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The Mythical Land of Pandora

Explore the magic of nature in a distant world

From the excitement of Hollywood Studios to the wonderment of Epcot to the fascination of Magic Kingdom and even a unique safari adventure in Animal Kingdom, there’s an entire world of entertainment waiting to be discovered at Walt Disney World Resort in Lake Buena Vista, Fla.

Walt Disney World, one of the premier destinations in Florida, keeps getting better with the addition of new attractions, including the awe-inspiring Pandora — The World of Avatar, which opened in May and can now be explored at Disney’s Animal Kingdom.

In an unknown, distant world called Pandora — The World of Avatar, considered light-years away, visitors enter a land that celebrates the magic of nature with soaring dragons called banshees, floating mountains and an unforgettable bioluminescent rain forest. This world may seem similar to Earth, but it won’t take long to realize that The World of Avatar is different in so many ways.

Based on filmmaker and director James Cameron’s 2009 box-office, epic motion picture, AVATAR, Disney’s Pandora — The World of Avatar, gives guests the opportunity to join Alpha Centauri Expeditions as eco-tourists for an unforgettable experience exploring the values and culture of this lush, natural world.

“I was 19 years old and I had a dream, literally a dream of a bioluminescent forest with glowing trees and little spinning, glowing fan lizards. And I woke up very excited and I sketched it, and I painted it. And I remembered those images,” said Cameron, standing in the middle of Pandora during its inauguration last May. “Here we are, years later literally, a dream has come true all around me. It’s an amazing experience.”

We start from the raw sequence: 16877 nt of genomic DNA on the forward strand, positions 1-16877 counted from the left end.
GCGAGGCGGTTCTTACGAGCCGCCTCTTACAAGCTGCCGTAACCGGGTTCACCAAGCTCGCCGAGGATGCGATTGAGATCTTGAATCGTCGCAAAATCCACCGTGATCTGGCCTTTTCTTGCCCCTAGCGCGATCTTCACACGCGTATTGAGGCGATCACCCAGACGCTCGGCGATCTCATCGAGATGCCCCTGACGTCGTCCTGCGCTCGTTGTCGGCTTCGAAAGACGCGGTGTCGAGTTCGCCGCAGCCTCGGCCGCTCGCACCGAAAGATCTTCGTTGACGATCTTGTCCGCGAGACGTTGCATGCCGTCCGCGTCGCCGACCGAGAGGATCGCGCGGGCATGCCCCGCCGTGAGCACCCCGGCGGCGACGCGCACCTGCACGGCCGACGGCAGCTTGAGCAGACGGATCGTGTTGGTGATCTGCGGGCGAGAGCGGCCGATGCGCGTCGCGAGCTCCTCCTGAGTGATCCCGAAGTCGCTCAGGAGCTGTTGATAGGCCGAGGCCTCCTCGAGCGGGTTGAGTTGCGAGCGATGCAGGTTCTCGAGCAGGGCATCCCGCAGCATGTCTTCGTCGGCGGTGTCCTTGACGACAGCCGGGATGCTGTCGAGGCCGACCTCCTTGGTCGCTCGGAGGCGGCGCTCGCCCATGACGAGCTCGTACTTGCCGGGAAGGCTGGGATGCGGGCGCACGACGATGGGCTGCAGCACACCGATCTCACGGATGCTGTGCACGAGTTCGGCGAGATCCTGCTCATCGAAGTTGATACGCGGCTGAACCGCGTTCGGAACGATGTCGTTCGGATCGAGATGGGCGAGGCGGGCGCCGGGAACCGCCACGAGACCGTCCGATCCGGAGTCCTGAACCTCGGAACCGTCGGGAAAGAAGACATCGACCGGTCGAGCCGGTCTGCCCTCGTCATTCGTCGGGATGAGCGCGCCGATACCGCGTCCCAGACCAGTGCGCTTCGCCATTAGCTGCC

To enter Pandora — The World of Avatar, guests to Animal Kingdom must first cross a bridge over the park’s Discovery River and enter the Valley of Mo’Ara, where a wall of jungle music fills the air. Then suddenly, the mountains appear to be floating in the sky above, and waterfalls cascade down the mountainside into meandering streams and pools below. Continue along a winding rain forest path that leads to Mo’ara, where the adventurous can experience two thrilling expeditions: Avatar Flight of Passage and Na’vi River Journey.

“We are taking our guests on a journey to this world in an experience that’s as realistic and immersive as possible,” said Joe Rohde, Walt Disney Imagineering portfolio creative executive. “In the movie, the world of Pandora is a setting for the action and characters whose story we follow. Here, (in Pandora), guests are the primary characters immersed in an extremely vivid, authentic experience.”

What was the rite of passage for Na’vi in Cameron’s film, AVATAR, had been transformed into a multisensory, wind-in-your-face experience on Avatar Flight of Passage, where riders encounter the most feared predator of Pandora, the large Great Leonopteryx.

The riders begin the journey by walking through an old laboratory now being used by scientists from the Pandoran Conservation Initiative who are conducting experiments. They are trying to determine the effects of damage inflicted on the habitat, and how to ultimately improve the land. There is even a floating corpse of a blue-colored Na’vi man.